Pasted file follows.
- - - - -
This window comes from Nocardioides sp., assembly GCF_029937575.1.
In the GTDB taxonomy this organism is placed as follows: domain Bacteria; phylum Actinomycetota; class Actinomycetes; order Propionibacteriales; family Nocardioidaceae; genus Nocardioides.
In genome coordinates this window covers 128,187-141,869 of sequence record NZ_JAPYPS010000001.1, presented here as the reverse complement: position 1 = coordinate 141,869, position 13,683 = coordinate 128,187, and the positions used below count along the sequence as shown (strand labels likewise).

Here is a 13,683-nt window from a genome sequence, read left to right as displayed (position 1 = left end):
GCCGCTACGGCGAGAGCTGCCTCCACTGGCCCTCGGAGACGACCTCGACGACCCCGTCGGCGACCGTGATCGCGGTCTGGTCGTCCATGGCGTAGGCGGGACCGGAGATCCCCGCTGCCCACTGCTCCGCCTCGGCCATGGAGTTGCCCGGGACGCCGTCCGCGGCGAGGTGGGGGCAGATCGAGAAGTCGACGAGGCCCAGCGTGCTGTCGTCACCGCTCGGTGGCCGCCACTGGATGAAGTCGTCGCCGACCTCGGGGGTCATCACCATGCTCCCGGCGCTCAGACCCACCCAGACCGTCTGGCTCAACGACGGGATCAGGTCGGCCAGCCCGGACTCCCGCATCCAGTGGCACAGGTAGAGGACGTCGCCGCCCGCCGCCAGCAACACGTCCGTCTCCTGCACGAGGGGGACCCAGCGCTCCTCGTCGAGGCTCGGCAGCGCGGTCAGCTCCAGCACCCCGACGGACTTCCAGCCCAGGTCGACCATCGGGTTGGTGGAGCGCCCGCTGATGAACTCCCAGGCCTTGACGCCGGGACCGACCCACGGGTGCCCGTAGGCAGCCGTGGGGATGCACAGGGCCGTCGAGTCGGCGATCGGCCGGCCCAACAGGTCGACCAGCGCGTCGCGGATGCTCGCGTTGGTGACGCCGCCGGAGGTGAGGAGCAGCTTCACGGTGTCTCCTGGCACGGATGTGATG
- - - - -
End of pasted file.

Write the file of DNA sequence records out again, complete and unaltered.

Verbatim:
This window comes from Nocardioides sp., assembly GCF_029937575.1.
In the GTDB taxonomy this organism is placed as follows: domain Bacteria; phylum Actinomycetota; class Actinomycetes; order Propionibacteriales; family Nocardioidaceae; genus Nocardioides.
In genome coordinates this window covers 128,187-141,869 of sequence record NZ_JAPYPS010000001.1, presented here as the reverse complement: position 1 = coordinate 141,869, position 13,683 = coordinate 128,187, and the positions used below count along the sequence as shown (strand labels likewise).

Here is a 13,683-nt window from a genome sequence, read left to right as displayed (position 1 = left end):
GCCGCTACGGCGAGAGCTGCCTCCACTGGCCCTCGGAGACGACCTCGACGACCCCGTCGGCGACCGTGATCGCGGTCTGGTCGTCCATGGCGTAGGCGGGACCGGAGATCCCCGCTGCCCACTGCTCCGCCTCGGCCATGGAGTTGCCCGGGACGCCGTCCGCGGCGAGGTGGGGGCAGATCGAGAAGTCGACGAGGCCCAGCGTGCTGTCGTCACCGCTCGGTGGCCGCCACTGGATGAAGTCGTCGCCGACCTCGGGGGTCATCACCATGCTCCCGGCGCTCAGACCCACCCAGACCGTCTGGCTCAACGACGGGATCAGGTCGGCCAGCCCGGACTCCCGCATCCAGTGGCACAGGTAGAGGACGTCGCCGCCCGCCGCCAGCAACACGTCCGTCTCCTGCACGAGGGGGACCCAGCGCTCCTCGTCGAGGCTCGGCAGCGCGGTCAGCTCCAGCACCCCGACGGACTTCCAGCCCAGGTCGACCATCGGGTTGGTGGAGCGCCCGCTGATGAACTCCCAGGCCTTGACGCCGGGACCGACCCACGGGTGCCCGTAGGCAGCCGTGGGGATGCACAGGGCCGTCGAGTCGGCGATCGGCCGGCCCAACAGGTCGACCAGCGCGTCGCGGATGCTCGCGTTGGTGACGCCGCCGGAGGTGAGGAGCAGCTTCACGGTGTCTCCTGGCACGGATGTGATG